Vaccine Safety: Mild injection site reactions such as pain and/or erythema are the most common adverse reactions following varicella vaccination, reported in roughly 21-25% of children within three days of vaccination. Rash is reported in 1-4% of children after varicella vaccination. Fever is reported in 4-7% of children between 7 and 21 days after vaccination .
Injection site reactions are also the most common adverse reactions following herpes zoster vaccination. Such reactions were reported in 48.3% of ZVL (Zostavax®) recipients versus 16.6% of placebo recipients in the Shingles Prevention Study , and in 81.5% of RZV (Shingrix®) recipients versus 11.9% of placebo recipients in the Zoster Efficacy Study in Adults 50 Years of Age or Older (ZOE-50) . Minor systemic adverse events such as headaches were reported slightly more commonly in ZVL vaccine recipients (6.3%) than placebo recipients (4.9%), but no difference in risk of fever after vaccination was shown. In comparison, systemic adverse events were reported much more commonly in RZV vaccine recipients (66.1%) than placebo recipients (29.5%). Most reactions to ZVL were mild and resolved within 4 days. Most reactions to RZV were of mild or moderate intensity, with a median duration of 1 to 3 days. However, grade 3 reactions (symptoms prevented normal everyday activities) were reported in 17% of RZV vaccinees compared to only 3% of controls. No difference in serious adverse events between vaccinated and control groups was shown for either RZV or ZVL [3, 5, 9, 11].
Mild zoster illness resulting from a latent infection with varicella vaccine virus has been reported . This has been very rarely associated with viral meningitis, although affected patients without immune deficiencies recover fully without any lasting effects. Varicella vaccine can also cause hepatitis if mistakenly administered to severely immune deficient individuals . See the Do Vaccines Cause Hepatitis?, the Do Vaccines Cause Meningitis or Encephalitis?, the Do Vaccines Cause Disseminated Varicella Infection?, and the Do Vaccines Cause Herpes Zoster? summaries for more details.
Vaccines which may induce fever may also rarely induce febrile seizures. Febrile seizures are a common and typically benign childhood condition, occurring in 2-5% of children at some point during their first five years of life. Febrile seizures have an estimated background incidence of 240–480 per 100,000 person-years in children under five years, although this varies considerably by age, genetics, co-morbidities and environmental risk factors. There are no long-term effects of simple febrile seizures, with the possible exception of an increased risk of recurrence [17-20]. The rate of febrile seizures in the 7-10 days after vaccination was approximately 2-3 times higher for children who received MMRV as compared to MMR and varicella vaccines administered separately on the same day, and 4 times higher as compared to MMR alone . There is no increased risk of fever or febrile seizures in children receiving their second dose of measles-containing vaccine at 4 to 6 years of age, whether given MMR or MMRV [1, 22]. See the Do Vaccines Cause Seizures summary for more details.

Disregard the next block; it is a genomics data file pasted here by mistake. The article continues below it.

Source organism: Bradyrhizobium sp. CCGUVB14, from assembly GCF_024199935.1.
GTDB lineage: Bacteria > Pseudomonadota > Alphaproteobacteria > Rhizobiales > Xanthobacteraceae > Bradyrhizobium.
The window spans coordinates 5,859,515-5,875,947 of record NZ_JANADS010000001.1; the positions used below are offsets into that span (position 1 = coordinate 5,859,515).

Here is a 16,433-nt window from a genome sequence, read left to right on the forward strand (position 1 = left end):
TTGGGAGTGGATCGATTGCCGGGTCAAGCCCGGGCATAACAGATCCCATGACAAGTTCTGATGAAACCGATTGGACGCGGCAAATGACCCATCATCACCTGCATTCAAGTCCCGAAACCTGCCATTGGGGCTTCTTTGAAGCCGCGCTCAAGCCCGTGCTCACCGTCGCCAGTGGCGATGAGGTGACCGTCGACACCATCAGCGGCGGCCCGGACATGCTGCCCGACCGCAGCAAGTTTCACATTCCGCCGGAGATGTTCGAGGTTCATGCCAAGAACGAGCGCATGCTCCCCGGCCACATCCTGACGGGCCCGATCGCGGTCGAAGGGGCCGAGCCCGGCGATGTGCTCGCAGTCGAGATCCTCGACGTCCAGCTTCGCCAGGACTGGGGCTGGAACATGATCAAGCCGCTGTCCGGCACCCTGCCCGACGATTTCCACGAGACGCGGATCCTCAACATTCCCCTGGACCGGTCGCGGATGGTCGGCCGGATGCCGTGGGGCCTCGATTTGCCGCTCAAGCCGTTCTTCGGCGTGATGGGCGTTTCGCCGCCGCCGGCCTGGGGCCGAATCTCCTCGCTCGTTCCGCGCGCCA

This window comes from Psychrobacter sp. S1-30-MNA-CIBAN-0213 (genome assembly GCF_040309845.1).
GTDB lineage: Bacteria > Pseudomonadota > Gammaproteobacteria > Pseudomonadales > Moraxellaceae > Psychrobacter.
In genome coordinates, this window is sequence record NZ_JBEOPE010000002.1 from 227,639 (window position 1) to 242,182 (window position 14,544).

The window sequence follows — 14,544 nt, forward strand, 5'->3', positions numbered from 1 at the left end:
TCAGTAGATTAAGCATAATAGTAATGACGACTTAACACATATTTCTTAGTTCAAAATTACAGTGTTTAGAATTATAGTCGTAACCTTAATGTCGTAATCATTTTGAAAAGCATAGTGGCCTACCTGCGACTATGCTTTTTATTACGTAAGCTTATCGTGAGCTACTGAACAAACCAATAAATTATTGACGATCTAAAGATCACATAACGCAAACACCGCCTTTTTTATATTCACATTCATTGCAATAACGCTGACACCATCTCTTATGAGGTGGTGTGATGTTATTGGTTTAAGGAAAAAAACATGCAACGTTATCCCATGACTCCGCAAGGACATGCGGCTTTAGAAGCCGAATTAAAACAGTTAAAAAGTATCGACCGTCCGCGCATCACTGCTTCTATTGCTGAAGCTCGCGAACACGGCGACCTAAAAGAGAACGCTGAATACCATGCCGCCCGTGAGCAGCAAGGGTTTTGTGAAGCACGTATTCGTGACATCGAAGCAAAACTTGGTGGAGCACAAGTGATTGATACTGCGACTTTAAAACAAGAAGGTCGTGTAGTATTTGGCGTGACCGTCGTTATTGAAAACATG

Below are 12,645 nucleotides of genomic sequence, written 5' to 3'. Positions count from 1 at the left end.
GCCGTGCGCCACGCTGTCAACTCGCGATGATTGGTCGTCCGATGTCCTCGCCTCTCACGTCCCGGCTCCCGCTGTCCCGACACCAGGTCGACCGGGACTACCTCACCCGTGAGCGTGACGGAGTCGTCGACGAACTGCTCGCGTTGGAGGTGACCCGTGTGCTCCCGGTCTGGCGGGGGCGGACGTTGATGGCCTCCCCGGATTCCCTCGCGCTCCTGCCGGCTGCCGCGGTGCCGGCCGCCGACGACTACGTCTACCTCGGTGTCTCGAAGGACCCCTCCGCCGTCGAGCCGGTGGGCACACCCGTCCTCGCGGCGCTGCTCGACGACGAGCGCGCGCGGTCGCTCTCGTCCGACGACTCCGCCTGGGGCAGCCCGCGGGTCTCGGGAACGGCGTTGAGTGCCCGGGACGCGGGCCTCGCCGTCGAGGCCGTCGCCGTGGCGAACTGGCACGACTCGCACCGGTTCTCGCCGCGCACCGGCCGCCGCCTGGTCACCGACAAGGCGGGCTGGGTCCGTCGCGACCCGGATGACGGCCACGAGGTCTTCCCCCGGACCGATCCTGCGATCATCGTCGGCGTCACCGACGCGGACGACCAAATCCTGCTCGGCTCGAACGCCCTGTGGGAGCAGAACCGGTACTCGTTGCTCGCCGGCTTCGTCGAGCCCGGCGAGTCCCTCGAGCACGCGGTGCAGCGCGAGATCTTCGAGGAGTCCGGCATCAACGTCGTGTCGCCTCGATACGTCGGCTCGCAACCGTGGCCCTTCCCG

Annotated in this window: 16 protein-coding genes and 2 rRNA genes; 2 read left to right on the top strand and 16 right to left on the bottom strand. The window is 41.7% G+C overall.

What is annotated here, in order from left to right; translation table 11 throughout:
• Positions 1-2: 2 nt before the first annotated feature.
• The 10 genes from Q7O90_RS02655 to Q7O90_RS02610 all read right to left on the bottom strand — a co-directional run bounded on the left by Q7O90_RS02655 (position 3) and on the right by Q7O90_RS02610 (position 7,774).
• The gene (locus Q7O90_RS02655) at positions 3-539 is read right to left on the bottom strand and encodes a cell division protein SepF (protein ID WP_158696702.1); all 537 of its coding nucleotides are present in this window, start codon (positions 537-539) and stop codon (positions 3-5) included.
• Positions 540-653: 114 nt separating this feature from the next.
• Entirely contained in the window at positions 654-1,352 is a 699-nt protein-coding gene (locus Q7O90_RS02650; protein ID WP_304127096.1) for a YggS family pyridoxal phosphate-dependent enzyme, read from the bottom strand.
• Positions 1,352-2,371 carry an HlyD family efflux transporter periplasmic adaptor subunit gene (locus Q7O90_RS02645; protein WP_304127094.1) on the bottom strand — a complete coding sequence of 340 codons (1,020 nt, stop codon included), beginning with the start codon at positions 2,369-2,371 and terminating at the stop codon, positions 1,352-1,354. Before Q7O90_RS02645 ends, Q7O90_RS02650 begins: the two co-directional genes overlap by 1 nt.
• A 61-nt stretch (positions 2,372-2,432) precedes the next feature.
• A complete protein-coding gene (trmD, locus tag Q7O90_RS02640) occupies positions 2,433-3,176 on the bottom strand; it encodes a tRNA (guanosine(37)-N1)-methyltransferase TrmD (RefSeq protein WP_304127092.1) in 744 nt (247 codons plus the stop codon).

Although transmission of varicella vaccine virus is rare, it may very occasionally occur if a recently vaccinated person develops a rash. To be safe, close contact with persons without varicella immunity at high risk of complications, especially those who are immunocompromised, should be avoided until such a rash has disappeared . There is no risk of transmission following the inactivated zoster vaccine (RZV).
Post-licensure safety studies are being carried out by the manufacturer and FDA/CDC independently to monitor the safety of RZV (Shingrix®) . A recent self-controlled analysis by the FDA found an association between RZV and Guillain Barré Syndrome (GBS). The rate ratio, comparing cases in risk versus control windows, was 4.30 (95% Confidence Interval: 1.76-10.53); this corresponds to an attributable risk of 6.47 additional cases of GBS per million doses of Shingrix (95%CI: 2.47-10.47). However, these results should be interpreted with caution, as the number of cases in the study was small (13 in risk window versus 8 in control window), and the study is not yet peer reviewed. See the Do Vaccines Cause GBS? summary for more details.
Contraindications and Precautions: Severe allergic reaction (e.g. anaphylaxis) to a previous dose or vaccine component is a contraindication to further vaccination with any varicella-containing product, including herpes zoster vaccine. Other contraindications to vaccination with varicella-containing vaccines or ZVL include pregnancy, altered immunity, and family history of altered immunocompetence [1, 2, 4]. The following is a direct excerpt from the 2007 ACIP recommendations regarding the contraindication of varicella vaccine in persons with altered immunity:
“Single-antigen varicella and combination MMRV vaccines are not licensed for use in persons who have any malignant condition, including blood dyscrasias, leukemia, lymphomas of any type, or other malignant neoplasms affecting the bone marrow or lymphatic systems. Combination MMRV vaccine should not be administered to persons with primary or acquired immunodeficiency, including immunosuppression associated with AIDS or other clinical manifestations of HIV infections, cellular immunodeficiencies, hypogammaglobulinemia, and dysgammaglobulinemia. Combination MMRV vaccine should not be administered as a substitute for the component vaccines when vaccinating HIV-infected children.
“Varicella vaccines should not be administered to persons who have a family history of congenital or hereditary immunodeficiency in first-degree relatives (e.g., parents and siblings) unless the immune competence of the potential vaccine recipient has been clinically substantiated or verified by a laboratory.